Monday, January 31, 2011

“I realized I did not have to be part of it, rather it could be a part of me” Truman Capote
The past three days were filled with great conversation and meeting new people. I think that having an overnight really opened my eyes to the possibilities on the trip. On the ship it can be hard to branch out from the groups that people have inevitably already formed, but on overnight excursions the dynamics are different. They bring new people together in smaller groups and there is no doubt that you will have the opportunity to get to know people you might never have had the chance of meeting in another setting.
As I said, Karissa and I got very lucky with the girls we were assigned to room with and we also had one of the nurses from the ship who we also really hit it off with. We would sit at dinner for hours because of good conversation. Everything from the wonders of the world, issues that had come up on the ship, politics, and personal lives. We discovered that there are more than 7 wonders of the world because there are natural wonders, manmade wonders, and other odds and exceptions, but we would be seeing to on our voyage. One was the meeting of the waters that I talked about before and the other will be the Great Wall of China. How amazing is that?!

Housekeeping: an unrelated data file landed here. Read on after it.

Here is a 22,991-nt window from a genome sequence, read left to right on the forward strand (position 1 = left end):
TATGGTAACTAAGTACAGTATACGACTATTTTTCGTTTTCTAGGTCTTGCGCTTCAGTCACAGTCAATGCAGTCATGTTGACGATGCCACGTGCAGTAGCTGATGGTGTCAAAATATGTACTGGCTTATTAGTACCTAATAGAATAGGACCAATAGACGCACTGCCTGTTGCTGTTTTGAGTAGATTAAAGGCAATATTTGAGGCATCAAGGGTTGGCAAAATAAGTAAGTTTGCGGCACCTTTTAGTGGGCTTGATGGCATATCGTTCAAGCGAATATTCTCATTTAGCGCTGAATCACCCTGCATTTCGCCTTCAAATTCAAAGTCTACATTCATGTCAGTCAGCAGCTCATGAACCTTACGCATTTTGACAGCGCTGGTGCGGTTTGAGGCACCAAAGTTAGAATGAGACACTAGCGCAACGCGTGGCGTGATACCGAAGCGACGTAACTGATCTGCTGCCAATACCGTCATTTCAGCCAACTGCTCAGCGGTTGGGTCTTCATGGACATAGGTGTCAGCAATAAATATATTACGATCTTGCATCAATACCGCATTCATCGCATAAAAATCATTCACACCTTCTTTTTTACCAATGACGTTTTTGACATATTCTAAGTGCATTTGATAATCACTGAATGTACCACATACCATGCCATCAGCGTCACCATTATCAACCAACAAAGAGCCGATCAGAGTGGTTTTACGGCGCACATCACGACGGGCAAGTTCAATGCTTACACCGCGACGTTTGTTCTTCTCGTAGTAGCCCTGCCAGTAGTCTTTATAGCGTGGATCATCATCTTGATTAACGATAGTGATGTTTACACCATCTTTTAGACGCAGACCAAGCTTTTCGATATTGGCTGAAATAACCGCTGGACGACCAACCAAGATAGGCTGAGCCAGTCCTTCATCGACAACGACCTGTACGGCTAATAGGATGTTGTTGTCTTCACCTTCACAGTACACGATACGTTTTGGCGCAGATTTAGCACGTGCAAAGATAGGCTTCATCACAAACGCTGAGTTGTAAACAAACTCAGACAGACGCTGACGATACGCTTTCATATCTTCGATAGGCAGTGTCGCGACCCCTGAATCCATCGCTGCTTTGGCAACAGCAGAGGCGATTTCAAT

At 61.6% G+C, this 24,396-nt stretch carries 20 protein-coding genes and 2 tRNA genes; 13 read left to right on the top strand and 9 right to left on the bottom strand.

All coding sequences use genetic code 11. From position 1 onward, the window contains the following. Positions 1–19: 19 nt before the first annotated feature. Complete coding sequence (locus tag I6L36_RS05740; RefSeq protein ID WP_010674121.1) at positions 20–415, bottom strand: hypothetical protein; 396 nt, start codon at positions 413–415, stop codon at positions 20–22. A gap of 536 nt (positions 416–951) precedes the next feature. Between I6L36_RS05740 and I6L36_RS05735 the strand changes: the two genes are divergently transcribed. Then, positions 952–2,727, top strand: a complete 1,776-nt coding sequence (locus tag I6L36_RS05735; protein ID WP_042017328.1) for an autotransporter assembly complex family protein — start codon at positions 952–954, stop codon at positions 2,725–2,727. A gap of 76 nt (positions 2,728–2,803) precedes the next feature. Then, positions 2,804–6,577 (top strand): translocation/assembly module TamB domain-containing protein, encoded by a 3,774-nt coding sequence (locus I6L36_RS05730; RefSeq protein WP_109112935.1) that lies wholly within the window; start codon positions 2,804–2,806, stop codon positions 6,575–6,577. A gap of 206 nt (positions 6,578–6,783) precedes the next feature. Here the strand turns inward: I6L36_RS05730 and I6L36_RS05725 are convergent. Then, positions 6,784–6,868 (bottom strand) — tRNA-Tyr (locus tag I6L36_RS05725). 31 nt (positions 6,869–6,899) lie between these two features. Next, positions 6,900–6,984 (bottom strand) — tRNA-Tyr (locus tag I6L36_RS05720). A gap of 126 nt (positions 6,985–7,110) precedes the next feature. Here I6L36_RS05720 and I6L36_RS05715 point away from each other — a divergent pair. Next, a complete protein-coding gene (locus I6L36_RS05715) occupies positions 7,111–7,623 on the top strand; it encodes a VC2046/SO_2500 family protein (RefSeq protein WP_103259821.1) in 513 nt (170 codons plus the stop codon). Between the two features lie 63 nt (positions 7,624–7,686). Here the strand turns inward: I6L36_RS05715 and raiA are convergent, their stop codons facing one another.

Another amazing thing that I have to mention are the Life Long Learners are in the ship. Life Long Learners are adults who are travelling with us just to see the world. They sit in on the classes that they are interested in and they sign up for excursions that they want to do right along with the students. There were several Life Long Learners on our trip who must be in their 70’s at least, and I was just taken aback at how amazing it is that they were trekking through the jungle right alongside a group of 20 year olds. On top of that, they were loving it. Some of the women with us were taking this trip on their own due to various life circumstances which made them feel like doing Semester at Sea would be the right thing and this was the time to do it. Now or never right?

Saturday, January 29, 2011

1/25 Continued